Kaziranga National Park reopens for tourists in Assam
Assam Chief Minister Himanta Biswa Sarma and Sadhguru Jaggi Vasudeva of Isha Foundation formally opened the Kaziranga National Park (KNP) for tourists for the forthcoming season on Saturday.
Assam Chief Minister Himanta Biswa Sarma and Sadhguru Jaggi Vasudeva of Isha Foundation formally opened the Kaziranga National Park (KNP) for tourists for the forthcoming season on Saturday. Elephant safari and jeep safari in the park were closed in May due to the monsoon. Sadhguru and the chief minister, accompanied by Tourism Minister Jayanta Malla Baruah, also undertook a jeep safari at the park.
Sadhguru drove the vehicle with Sarma sitting beside him. "Your chief minister is safe with me in the vehicle. It is a matter of great joy to open the park for tourists," he told reporters.
The chief minister and Sadhguru also unveiled three statues of rhinoceros at Mihimukh area of the park. These statues have been created using the ashes from burning seized rhino horns on September 22, 2021.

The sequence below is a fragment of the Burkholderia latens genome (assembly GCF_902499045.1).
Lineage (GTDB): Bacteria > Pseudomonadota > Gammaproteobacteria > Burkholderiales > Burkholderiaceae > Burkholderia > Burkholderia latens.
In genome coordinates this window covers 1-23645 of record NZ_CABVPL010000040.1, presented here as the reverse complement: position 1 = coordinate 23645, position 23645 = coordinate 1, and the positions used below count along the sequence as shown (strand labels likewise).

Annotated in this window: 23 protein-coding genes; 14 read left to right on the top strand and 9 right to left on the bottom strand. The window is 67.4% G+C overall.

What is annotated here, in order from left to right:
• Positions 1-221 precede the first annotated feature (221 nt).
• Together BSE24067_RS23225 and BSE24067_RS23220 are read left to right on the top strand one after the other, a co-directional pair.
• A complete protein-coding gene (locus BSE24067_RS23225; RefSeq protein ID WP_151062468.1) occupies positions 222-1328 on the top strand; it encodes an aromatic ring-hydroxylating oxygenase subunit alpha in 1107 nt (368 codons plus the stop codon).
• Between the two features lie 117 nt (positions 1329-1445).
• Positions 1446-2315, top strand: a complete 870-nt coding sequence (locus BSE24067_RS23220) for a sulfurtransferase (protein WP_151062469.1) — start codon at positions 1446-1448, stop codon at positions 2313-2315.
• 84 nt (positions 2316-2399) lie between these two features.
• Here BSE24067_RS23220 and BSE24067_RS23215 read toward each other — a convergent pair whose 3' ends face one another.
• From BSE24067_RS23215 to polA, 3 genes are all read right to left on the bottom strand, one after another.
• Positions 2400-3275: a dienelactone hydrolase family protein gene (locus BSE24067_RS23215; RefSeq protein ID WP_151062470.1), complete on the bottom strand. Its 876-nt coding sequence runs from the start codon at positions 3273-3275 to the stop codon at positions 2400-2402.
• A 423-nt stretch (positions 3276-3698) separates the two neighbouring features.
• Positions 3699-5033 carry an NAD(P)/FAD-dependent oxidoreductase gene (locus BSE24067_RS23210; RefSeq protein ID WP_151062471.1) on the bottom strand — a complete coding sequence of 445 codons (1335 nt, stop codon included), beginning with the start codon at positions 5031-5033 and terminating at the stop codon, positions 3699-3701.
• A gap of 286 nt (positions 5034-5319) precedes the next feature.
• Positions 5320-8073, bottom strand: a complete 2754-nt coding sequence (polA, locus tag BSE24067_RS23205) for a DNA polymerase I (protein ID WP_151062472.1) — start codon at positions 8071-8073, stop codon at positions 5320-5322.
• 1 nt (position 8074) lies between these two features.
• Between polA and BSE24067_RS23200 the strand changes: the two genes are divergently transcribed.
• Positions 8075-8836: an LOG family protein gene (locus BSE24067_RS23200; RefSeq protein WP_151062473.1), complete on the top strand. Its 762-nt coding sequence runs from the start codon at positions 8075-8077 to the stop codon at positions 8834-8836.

The state had created history when a stockpile of 2,479 rhino horns was consigned to flames to send a strong message to poachers. "The rhino statues thus created is an attempt to immortalise the efforts and dedication of those who selflessly protect Assam's pride, the great one horned-rhinoceros," Sarma said.
Sadhguru urged people to come to Assam to enjoy its wildlife. The chief minister on behalf of the state government and Sadhguru, representing the Isha Foundation, also signed a Memorandum of Understanding (MoU) on the sustainable use of soil for agricultural practices.
Earlier, addressing a 'chintan shivir' of ministers, legislators and top officials, Sadhguru underscored the potential of eco-tourism in the Northeast for development of the region. If private parties with competence in this sector are roped in, accelerated development can be achieved within a short span of time, he said.
"Tourism is one of the easiest industries to develop and also the most eco-friendly one. It engages a lot of people without ripping the land apart," he noted. He cited the examples of African nations that have monetised their natural tourism potential without spoiling the environment.